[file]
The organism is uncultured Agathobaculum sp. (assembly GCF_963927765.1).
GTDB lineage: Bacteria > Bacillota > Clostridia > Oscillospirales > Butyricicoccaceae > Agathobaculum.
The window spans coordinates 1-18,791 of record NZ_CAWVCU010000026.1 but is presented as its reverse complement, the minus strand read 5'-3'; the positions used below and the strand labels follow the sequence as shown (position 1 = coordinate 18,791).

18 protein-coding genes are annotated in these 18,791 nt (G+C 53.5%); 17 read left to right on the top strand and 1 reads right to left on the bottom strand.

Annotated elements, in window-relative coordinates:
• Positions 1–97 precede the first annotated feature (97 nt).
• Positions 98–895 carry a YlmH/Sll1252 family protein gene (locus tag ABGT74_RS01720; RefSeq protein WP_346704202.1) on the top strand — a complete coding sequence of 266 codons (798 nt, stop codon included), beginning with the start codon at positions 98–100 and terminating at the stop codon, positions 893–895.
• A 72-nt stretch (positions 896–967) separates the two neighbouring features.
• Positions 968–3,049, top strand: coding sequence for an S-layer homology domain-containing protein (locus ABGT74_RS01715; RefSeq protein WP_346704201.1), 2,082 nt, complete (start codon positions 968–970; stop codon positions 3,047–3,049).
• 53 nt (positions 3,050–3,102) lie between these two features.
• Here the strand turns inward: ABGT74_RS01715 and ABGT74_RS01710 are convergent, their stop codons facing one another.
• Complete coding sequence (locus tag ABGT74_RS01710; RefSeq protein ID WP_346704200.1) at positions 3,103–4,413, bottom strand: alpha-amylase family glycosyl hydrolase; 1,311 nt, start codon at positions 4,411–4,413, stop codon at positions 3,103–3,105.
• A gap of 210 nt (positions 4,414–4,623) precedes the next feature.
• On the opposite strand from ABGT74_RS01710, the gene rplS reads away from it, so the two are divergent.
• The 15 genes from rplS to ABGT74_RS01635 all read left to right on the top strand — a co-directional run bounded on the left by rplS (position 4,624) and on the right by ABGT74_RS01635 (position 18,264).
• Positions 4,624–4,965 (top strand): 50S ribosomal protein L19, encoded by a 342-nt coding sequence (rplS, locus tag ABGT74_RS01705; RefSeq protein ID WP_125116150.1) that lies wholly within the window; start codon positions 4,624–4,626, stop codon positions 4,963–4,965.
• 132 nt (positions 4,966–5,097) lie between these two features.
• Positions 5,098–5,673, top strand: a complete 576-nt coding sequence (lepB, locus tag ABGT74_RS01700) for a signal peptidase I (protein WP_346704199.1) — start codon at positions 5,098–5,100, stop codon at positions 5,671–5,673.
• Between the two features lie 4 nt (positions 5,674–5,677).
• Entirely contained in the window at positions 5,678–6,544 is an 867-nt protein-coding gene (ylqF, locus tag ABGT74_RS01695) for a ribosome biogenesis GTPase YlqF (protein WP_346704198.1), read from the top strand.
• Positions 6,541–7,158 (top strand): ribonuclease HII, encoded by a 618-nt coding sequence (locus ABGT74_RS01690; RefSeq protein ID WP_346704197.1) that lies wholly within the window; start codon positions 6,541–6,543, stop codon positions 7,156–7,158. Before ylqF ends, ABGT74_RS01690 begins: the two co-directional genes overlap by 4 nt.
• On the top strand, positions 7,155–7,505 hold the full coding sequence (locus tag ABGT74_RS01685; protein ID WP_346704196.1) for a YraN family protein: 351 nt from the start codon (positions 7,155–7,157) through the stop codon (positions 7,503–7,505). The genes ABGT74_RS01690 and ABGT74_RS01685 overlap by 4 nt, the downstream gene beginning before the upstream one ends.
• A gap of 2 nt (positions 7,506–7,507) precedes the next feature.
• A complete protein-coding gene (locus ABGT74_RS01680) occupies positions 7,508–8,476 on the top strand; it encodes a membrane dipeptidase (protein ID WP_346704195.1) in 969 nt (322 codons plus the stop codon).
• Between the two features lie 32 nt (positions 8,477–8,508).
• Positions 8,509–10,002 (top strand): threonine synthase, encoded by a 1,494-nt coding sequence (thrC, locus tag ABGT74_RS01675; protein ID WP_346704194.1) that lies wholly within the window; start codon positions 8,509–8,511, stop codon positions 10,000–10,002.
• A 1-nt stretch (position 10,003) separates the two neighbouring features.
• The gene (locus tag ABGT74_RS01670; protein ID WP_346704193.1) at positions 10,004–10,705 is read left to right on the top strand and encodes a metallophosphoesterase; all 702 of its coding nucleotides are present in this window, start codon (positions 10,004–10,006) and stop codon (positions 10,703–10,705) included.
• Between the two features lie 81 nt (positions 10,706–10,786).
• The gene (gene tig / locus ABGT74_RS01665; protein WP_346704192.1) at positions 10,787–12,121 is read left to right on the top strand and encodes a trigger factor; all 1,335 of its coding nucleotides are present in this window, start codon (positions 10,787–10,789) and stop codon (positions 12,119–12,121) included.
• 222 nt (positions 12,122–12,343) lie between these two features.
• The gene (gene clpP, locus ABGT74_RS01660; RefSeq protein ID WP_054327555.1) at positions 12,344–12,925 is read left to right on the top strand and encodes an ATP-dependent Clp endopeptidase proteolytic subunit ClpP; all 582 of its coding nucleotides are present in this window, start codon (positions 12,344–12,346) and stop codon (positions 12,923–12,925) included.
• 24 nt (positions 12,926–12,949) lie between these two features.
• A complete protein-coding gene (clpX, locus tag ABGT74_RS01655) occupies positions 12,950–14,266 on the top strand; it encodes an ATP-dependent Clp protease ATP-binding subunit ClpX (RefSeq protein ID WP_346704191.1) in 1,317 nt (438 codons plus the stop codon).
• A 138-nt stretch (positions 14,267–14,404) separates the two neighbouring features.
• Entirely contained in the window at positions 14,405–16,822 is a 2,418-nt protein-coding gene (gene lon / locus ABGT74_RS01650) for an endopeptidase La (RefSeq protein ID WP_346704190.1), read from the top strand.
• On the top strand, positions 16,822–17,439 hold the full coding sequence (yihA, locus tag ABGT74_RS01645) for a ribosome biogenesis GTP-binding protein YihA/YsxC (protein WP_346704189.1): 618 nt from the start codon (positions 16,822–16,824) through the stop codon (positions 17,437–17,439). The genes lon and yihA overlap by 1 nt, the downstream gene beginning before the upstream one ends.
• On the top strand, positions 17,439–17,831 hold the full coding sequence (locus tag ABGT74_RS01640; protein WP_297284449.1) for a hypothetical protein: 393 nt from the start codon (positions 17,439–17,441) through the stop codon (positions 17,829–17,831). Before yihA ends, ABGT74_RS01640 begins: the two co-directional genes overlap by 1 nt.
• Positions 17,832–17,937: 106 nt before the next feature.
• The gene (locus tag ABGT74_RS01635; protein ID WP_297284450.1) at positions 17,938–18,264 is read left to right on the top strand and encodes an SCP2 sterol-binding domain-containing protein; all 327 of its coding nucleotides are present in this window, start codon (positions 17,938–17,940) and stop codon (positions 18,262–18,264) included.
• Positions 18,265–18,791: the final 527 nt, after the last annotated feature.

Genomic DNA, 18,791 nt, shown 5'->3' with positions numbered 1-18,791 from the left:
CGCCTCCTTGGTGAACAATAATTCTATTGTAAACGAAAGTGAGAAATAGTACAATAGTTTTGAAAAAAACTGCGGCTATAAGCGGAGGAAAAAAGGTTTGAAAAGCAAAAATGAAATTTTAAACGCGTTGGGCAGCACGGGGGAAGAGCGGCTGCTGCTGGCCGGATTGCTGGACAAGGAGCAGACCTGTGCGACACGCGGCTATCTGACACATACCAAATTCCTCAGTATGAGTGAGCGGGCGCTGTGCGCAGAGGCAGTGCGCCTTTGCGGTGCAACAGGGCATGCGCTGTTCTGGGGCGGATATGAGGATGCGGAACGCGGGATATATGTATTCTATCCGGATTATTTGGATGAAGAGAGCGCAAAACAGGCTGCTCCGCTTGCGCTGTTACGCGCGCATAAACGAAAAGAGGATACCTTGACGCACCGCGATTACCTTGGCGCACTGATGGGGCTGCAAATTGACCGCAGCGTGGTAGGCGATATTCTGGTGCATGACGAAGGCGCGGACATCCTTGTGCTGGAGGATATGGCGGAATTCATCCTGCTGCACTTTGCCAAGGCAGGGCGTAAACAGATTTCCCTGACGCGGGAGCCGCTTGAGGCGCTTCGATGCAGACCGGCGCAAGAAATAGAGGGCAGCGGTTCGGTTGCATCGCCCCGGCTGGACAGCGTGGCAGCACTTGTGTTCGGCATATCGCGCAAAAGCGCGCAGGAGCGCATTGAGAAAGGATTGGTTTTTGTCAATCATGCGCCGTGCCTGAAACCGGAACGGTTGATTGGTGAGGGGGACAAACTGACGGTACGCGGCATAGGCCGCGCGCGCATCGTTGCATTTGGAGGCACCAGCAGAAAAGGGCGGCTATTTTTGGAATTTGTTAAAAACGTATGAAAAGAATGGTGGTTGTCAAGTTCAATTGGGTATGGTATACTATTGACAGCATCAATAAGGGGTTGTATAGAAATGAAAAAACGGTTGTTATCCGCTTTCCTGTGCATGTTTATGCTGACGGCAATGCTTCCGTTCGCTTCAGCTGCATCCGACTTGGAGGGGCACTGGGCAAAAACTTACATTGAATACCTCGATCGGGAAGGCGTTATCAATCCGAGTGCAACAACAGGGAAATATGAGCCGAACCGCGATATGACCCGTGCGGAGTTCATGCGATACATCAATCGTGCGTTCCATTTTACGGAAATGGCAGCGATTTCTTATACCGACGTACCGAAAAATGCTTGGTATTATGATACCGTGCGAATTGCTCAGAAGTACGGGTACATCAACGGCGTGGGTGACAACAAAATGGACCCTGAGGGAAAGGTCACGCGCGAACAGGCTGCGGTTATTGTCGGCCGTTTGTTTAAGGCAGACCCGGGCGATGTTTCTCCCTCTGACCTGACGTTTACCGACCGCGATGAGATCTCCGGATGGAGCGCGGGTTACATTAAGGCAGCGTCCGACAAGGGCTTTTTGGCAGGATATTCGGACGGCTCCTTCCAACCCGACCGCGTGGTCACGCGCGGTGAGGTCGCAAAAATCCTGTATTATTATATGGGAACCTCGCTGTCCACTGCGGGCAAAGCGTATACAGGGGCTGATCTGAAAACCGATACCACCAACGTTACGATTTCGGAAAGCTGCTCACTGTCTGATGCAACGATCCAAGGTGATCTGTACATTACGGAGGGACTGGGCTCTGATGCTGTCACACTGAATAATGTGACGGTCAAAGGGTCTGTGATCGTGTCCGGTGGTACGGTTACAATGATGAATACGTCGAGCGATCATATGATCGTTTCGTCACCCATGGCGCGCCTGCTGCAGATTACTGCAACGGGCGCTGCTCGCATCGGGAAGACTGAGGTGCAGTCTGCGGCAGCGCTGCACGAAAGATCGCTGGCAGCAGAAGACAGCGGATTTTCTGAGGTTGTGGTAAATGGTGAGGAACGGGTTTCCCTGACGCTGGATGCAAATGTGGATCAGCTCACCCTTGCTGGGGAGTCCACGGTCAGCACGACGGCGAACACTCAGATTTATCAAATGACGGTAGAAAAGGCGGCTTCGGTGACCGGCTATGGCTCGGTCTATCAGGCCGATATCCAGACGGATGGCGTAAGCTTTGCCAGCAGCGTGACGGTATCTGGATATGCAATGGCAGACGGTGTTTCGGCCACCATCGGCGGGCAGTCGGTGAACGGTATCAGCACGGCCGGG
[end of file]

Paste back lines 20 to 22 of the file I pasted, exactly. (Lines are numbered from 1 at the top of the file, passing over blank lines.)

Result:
• Entirely contained in the window at positions 5,678–6,544 is an 867-nt protein-coding gene (ylqF, locus tag ABGT74_RS01695) for a ribosome biogenesis GTPase YlqF (protein WP_346704198.1), read from the top strand.
• Positions 6,541–7,158 (top strand): ribonuclease HII, encoded by a 618-nt coding sequence (locus ABGT74_RS01690; RefSeq protein ID WP_346704197.1) that lies wholly within the window; start codon positions 6,541–6,543, stop codon positions 7,156–7,158. Before ylqF ends, ABGT74_RS01690 begins: the two co-directional genes overlap by 4 nt.
• On the top strand, positions 7,155–7,505 hold the full coding sequence (locus tag ABGT74_RS01685; protein ID WP_346704196.1) for a YraN family protein: 351 nt from the start codon (positions 7,155–7,157) through the stop codon (positions 7,503–7,505). The genes ABGT74_RS01690 and ABGT74_RS01685 overlap by 4 nt, the downstream gene beginning before the upstream one ends.